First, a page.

||Issue No. 167||21 February 2003|
Scales of Injustice
Interview: Agenda 2003
Peace: The Colour Purple
Industrial: Long, Hot Summer
Solidarity: Workers Against War
Security: Howard And The Hoodlums
International: Industrial Warfare
History: Unions and the Vietnam War
Review: Eight Miles to Mowtown
Poetry: Return To Sender
Satire: CIA Recruits New Intake of Future Enemies
The Locker Room
Who Let The Troops Out?
Wagga Wagga Calling
Ode to Johnny
Letters to the Editor
This Means War
There may have been up to 1 million Australians on the streets nationwide between 14-16 Feb and 10 million worldwide but we in the labour movement should take our lead from the WA unions in committing to industrial action against the war. Union industrial action played an important part in stopping the Vietnam war we should not shirk from taking a strong stand this time around too regardless of the UN Security Council position.
On 4 February the West Australian union movement set a challenge for other sections of the Australian labour movement. Nine unions covering 75,000 workers in construction, manufacturing, finance and the public sector resolved to carry out protest strikes and demonstrations when the US led invasion of Iraq begins.
This follows the WA union movement opposition to the State Labor Government's collaboration with the US military on the use of port facilities in "Operation Seaswop". The WA Attorney-General, Jim McGinty, and the Upper House MP, Tony McCrae, publicly opposed the Premier, Geoff Gallop on this issue.
According to a report in the Hobart Mercury, 5 February, 2003:
Unions WA Secretary, Dave Robinson, said, "affiliates unanimously voted yesterday to adopt a strong anti-war position. If war against Iraq commences, with or without UN support, affiliates are recommending that we should work together with other community groups to organise mass protest action against the war", Mr. Robinson said. "We need to send a message that most Australians, while strongly opposed to the repressive regime in Iraq, do not believe that war provides any solution. If war does occur though, let there be no mistake - unions and community groups will be united in promoting widespread action in opposition to it."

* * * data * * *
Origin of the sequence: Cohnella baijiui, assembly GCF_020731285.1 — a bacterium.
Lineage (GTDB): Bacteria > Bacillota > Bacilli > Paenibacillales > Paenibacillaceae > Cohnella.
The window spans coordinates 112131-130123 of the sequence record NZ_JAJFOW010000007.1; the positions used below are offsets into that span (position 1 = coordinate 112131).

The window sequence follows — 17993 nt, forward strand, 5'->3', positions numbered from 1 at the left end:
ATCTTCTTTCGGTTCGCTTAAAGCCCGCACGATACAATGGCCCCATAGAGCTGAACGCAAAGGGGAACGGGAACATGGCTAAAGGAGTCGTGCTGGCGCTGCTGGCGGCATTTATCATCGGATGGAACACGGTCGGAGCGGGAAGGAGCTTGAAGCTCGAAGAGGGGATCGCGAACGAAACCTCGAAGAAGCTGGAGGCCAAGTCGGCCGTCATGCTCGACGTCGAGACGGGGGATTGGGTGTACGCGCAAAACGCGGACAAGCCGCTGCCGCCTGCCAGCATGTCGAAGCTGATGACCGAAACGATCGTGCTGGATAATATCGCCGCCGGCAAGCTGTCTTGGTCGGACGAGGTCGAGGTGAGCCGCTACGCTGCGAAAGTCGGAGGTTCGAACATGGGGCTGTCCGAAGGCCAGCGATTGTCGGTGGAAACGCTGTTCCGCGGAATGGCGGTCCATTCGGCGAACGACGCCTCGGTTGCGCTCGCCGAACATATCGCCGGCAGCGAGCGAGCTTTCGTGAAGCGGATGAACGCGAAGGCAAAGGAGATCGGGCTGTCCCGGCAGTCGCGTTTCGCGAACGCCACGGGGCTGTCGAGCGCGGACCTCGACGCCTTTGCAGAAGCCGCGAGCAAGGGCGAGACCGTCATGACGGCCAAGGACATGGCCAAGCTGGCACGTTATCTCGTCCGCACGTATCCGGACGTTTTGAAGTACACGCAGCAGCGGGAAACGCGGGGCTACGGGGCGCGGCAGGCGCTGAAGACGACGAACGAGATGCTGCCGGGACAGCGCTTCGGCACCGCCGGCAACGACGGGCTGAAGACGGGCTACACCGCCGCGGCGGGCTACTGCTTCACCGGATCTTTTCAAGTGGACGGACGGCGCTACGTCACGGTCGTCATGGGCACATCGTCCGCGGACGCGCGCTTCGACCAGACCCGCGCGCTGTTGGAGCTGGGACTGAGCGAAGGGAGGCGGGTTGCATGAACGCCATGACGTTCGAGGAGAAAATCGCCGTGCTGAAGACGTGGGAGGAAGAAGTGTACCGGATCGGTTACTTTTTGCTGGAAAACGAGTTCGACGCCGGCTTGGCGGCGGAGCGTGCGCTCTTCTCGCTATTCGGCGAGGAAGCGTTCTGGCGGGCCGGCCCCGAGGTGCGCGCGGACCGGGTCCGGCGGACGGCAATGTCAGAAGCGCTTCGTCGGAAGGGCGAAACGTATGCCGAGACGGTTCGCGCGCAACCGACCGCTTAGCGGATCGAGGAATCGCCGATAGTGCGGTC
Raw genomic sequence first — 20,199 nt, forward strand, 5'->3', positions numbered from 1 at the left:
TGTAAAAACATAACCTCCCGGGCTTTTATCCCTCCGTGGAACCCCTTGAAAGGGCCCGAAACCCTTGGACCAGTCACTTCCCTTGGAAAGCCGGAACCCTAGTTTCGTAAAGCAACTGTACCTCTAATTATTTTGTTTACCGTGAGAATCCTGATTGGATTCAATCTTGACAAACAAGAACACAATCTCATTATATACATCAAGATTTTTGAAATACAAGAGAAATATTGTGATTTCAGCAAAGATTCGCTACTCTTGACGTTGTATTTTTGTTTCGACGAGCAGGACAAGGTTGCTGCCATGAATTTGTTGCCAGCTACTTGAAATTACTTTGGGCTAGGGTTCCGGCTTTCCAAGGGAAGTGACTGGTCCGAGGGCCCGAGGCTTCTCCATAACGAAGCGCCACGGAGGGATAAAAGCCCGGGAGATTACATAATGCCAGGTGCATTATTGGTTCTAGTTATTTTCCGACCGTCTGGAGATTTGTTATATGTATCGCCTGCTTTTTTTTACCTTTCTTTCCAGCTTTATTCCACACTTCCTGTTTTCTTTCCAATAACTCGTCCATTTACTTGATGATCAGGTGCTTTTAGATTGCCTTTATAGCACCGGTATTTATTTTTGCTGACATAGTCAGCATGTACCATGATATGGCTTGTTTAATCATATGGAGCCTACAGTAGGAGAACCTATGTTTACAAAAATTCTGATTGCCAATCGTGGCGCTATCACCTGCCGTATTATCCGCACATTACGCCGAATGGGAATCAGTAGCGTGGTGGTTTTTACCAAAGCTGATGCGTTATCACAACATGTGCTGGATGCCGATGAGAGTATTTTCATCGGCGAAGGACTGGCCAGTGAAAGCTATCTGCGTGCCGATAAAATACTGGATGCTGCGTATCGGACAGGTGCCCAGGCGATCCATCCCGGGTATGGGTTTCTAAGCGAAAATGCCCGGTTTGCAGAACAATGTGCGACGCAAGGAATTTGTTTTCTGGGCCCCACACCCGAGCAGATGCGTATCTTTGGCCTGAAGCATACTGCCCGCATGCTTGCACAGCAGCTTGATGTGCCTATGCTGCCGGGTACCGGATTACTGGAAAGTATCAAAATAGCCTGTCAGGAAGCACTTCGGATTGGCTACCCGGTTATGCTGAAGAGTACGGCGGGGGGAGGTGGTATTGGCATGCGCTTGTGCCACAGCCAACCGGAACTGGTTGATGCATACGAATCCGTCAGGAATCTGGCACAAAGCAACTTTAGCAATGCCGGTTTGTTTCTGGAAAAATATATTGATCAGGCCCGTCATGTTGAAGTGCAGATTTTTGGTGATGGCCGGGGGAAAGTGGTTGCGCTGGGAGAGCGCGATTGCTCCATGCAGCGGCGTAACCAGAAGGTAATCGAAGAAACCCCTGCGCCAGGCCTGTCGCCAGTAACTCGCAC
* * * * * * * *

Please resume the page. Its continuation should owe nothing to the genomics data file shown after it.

There is scant reference to this important development in the national mass media.
By Thursday 6 February, the story had turned up in its opposite form. The ABC reported that the Transport Workers Union in WA would refuse to strike:
"Union State Secretary, Jim McGiveron, stopped short of calling the planned campaign un-Australian. 'If our troops are ordered in by John Howard, we will do nothing whatsoever to affect their well being, their welfare', he said. 'We will be delivering whatever is necessary in support of our troops if they're ordered in'. Never mind the well being and welfare of innocent Iraqis following the insertion of a lethal Australian military presence in Iraq.
The ACTU, NSW Labor Council, the Victorian Trades Hall Council and the Queensland Council of Unions all have taken anti-war positions, but none so far have proposed industrial action to back up this stand. These peak union bodies and most of the Australian union movement have followed the feeble leadership of Federal Labor in looking for a UN Security Council resolution in favour of war as a way out. The majority of union leaderships have not proposed industrial action even if there is a unilateral invasion of Iraq. Socialists should take heart at the stand taken by Unions WA and work diligently within unions to advance a similar position, regardless of whether war is sanction by the UN or not.
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